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First app: Mobile-phone payment systems emerged in Japan in 2004.

Technologies already exist that could allow mobile phones to function as payment devices. Near-field wireless chips can pass information to reading devices at distances of up to a few centimeters. In fact, consumers in Japan and Korea already use phones containing such chips to pay for public transit, buy snacks from vending machines, and check in to flights.

These chips are expected to appear in growing numbers of smart phones, but clever apps are needed to make payment services more attractive. For mobile payment systems to really take off, says Christina Nguyen White, a user experience designer at ­SapientNitro, applications will have to do more than just replace the cash part of the transaction; they’ll need to incorporate the functions of other things people carry in their wallets, such as ID cards and store loyalty cards. “A digital wallet is literally taking that fat wallet out of your purse or your pocket and sticking it in a digital device,” White says.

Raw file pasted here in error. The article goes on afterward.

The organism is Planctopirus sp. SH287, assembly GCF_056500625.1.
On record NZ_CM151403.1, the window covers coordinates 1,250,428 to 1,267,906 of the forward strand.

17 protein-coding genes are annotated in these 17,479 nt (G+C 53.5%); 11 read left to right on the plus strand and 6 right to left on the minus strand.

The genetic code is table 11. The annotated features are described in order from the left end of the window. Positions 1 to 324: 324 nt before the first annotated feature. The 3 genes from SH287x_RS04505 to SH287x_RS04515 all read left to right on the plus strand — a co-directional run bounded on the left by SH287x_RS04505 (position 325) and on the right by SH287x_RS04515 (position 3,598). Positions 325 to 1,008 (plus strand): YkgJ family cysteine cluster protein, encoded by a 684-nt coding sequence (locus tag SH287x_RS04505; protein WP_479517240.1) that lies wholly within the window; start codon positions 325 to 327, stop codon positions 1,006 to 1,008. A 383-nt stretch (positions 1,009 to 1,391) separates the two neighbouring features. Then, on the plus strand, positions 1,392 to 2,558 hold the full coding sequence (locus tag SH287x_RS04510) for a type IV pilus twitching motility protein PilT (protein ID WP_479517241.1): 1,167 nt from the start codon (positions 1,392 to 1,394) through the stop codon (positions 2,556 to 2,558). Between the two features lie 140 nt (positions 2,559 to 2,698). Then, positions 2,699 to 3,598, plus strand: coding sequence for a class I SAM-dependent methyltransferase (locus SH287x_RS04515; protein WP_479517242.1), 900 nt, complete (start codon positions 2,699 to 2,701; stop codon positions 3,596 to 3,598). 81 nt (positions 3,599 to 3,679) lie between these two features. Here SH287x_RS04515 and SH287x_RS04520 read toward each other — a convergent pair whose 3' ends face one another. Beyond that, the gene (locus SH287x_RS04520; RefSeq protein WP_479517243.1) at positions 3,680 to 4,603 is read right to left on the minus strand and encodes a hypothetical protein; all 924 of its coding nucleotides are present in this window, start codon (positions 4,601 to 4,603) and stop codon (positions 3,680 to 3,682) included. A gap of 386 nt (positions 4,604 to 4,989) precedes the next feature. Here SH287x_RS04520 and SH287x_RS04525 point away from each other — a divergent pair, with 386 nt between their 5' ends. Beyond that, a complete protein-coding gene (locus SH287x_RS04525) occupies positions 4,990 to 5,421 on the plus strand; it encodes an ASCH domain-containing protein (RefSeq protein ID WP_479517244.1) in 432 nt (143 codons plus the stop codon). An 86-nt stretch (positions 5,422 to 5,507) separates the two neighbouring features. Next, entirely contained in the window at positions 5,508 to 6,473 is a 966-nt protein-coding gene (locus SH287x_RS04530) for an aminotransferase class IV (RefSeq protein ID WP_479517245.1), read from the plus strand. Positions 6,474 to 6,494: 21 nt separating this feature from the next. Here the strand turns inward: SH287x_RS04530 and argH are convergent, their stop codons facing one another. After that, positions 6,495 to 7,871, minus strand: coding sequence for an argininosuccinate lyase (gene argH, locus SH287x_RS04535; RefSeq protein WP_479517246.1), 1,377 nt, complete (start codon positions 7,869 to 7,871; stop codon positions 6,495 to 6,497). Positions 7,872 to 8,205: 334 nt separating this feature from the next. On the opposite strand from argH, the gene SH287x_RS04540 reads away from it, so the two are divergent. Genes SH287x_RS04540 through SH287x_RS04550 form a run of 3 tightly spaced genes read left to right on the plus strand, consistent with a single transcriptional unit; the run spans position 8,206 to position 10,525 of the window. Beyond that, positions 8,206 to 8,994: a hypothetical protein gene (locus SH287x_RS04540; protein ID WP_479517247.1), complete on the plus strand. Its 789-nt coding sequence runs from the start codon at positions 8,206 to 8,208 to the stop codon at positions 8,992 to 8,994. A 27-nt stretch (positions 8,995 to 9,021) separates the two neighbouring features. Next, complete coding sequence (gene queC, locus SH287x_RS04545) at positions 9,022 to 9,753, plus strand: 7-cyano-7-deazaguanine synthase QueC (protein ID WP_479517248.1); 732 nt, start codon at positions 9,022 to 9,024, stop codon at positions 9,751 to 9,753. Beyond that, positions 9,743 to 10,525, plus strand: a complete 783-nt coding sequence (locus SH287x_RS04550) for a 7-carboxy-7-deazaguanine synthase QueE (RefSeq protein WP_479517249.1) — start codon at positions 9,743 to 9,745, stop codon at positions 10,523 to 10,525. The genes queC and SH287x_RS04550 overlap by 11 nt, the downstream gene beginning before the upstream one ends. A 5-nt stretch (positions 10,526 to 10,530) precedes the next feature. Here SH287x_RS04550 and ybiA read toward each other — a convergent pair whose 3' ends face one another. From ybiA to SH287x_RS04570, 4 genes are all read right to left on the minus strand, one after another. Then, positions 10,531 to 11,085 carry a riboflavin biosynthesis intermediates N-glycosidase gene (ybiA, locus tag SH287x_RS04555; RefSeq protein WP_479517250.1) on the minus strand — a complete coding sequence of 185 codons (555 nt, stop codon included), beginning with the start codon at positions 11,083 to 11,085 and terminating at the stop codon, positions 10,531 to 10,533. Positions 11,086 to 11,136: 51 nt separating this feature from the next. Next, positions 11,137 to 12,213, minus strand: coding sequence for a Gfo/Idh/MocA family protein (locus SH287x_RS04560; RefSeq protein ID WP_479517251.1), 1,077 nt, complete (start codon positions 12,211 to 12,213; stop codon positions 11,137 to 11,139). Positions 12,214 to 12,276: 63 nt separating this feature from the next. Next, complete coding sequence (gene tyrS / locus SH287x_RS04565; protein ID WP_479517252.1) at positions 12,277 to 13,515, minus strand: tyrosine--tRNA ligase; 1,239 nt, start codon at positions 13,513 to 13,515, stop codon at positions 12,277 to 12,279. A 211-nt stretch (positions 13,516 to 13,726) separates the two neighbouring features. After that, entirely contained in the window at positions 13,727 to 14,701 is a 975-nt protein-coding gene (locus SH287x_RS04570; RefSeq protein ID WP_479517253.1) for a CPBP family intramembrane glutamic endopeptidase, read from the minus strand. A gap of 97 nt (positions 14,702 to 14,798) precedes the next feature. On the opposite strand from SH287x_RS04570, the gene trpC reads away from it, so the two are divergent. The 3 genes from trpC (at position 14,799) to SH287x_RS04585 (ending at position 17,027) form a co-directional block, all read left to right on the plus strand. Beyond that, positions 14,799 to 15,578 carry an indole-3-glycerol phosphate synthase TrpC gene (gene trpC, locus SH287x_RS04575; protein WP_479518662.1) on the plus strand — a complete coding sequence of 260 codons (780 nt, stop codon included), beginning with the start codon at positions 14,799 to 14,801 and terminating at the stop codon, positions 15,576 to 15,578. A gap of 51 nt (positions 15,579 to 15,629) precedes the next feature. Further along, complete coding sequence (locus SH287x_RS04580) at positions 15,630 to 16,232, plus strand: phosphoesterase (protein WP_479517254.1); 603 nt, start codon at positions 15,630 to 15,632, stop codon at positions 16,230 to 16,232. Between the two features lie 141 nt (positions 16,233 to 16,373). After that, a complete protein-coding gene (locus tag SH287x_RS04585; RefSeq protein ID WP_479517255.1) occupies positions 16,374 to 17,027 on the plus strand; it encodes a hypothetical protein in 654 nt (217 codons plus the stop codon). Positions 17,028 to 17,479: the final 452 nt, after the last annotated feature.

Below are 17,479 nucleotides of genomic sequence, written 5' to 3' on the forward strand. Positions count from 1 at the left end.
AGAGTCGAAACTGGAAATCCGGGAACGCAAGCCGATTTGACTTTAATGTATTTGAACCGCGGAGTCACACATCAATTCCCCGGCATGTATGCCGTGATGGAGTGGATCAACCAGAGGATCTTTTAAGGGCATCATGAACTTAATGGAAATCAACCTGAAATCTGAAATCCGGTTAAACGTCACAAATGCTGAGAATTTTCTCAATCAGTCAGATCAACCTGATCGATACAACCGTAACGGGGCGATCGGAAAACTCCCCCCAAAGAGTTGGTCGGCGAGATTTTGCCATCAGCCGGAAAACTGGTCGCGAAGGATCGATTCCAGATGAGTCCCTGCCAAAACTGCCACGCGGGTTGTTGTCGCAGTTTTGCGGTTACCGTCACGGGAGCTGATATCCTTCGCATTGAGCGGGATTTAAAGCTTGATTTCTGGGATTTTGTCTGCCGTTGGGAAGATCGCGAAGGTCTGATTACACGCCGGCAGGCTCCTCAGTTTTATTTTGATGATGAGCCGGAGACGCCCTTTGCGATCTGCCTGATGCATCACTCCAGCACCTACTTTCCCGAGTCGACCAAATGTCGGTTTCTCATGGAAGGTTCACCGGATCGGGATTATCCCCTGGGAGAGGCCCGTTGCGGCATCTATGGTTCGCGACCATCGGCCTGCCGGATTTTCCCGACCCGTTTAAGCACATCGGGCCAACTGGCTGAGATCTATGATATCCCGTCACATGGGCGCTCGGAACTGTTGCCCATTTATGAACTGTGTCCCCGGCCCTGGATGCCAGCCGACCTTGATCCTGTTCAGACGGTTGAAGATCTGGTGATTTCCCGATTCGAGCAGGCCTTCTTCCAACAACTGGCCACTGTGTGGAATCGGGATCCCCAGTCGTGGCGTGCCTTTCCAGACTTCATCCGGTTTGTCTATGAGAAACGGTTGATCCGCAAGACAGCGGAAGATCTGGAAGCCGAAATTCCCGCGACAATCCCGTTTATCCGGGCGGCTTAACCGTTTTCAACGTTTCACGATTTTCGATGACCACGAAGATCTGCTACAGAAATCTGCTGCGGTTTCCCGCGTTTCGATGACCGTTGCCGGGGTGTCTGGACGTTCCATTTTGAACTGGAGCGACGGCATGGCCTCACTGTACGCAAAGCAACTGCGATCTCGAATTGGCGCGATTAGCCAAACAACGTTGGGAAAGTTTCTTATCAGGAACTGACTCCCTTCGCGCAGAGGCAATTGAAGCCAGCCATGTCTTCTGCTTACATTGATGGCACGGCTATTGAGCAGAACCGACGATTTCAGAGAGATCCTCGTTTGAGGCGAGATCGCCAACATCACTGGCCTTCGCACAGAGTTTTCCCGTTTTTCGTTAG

In one effort in the United States, ­PayPal—best known for providing online person-to-person payment—has entered into a partnership that lets its payment processing system link up with the mobile payment system offered by the startup Bling Nation. Users receive stickers containing a near-field communication chip, which they can slap on their phones to start making payments through a PayPal account. Bling Nation has signed up a variety of local retailers across the country, including coffee shops, restaurants, and gas stations.

Even if people choose to hang on to their credit cards, they still might end up paying by mobile phone at businesses that use Square, a service that brokers card payments from Apple and Android mobile devices. Sellers plug a small card-swipe magnetic reader into the device and use a downloaded app to process payments, sending Square a commission on each transaction.

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Credit: Itsuo Inouye/AP

Tagged: Communications

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